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Combining Multiple Representations

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Previously, we have investigated how to represent immediate signals, signal history and process history over neighbourhoods laid out geographically. Here we look at combining these views into a single graphic. Firstly, we can place the signal icon on top of process view.

A gapped chart showing both signal and process information for each neighbourhood. Click on a neighbourhood to see its SPC chart.
The date is .

Further to this, we can add the mark indicating the mean of the data point or signal. We adjust the opacity to allow the glyphs to be seen on top of the processes and signals.

A gapped chart showing both signal and process information for each neighbourhood, as well as a mark showing the mean of either the last data point or the signal. Click on a neighbourhood to see its SPC chart.
The date is .

At this point, each square requires more display space for it to be easily interpreted, so we can try enlarging the image. Clicking on a chart opens it in the margin above.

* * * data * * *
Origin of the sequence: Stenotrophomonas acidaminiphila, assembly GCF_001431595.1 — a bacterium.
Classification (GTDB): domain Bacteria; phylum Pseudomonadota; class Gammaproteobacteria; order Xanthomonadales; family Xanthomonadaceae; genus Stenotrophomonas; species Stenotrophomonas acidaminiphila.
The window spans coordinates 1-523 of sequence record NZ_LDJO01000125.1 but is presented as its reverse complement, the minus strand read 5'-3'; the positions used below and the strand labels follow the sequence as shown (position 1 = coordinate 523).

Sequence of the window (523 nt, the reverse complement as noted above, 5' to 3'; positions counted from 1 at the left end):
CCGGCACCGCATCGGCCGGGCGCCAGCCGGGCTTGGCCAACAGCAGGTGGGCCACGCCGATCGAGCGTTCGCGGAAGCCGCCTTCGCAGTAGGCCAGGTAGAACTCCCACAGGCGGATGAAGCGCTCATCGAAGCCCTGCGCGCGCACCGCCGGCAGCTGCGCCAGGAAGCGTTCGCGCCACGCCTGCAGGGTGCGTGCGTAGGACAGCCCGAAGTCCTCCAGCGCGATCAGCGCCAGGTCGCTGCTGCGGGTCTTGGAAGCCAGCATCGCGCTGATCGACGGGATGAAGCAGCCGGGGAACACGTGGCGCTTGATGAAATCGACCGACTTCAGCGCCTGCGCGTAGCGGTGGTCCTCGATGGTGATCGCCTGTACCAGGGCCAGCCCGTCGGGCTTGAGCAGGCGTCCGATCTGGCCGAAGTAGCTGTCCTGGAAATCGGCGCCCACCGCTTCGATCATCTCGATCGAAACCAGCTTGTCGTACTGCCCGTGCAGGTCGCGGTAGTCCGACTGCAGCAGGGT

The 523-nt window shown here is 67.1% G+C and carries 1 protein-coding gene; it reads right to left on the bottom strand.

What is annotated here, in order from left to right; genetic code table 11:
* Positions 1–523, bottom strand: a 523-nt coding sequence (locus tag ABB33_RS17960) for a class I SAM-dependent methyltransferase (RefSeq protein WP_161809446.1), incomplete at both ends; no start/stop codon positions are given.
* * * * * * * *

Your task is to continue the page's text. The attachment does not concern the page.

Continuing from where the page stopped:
Since we see the direction of the signal (positive or negative) in the colour of the mark, we could colour the icons white instead. This potentially reduces clutter.

A gapped chart showing both signal and process information for each neighbourhood, as well as a mark showing the mean of either the last data point or the signal. The icons are coloured white. Click on a neighbourhood to see its SPC chart.
The date is .

Once again we enlarge the map.

Finally, we can add the trend channels on the top and bottom of each neighbourhood, showing historic positive and negative signals.

A gapped chart showing both signal and process information for each neighbourhood, as well as a mark showing the mean of either the last data point or the signal, and with trend channels top and bottom. Click on a neighbourhood to see its SPC chart.
The date is .

Again, we enlarge the image for a better view.

This chapter investigated how we can fit all the summary information regarding an SPC chart of a neighbourhood into a small area. Next we look at viewing multiple maps when we facet on a particular attribute.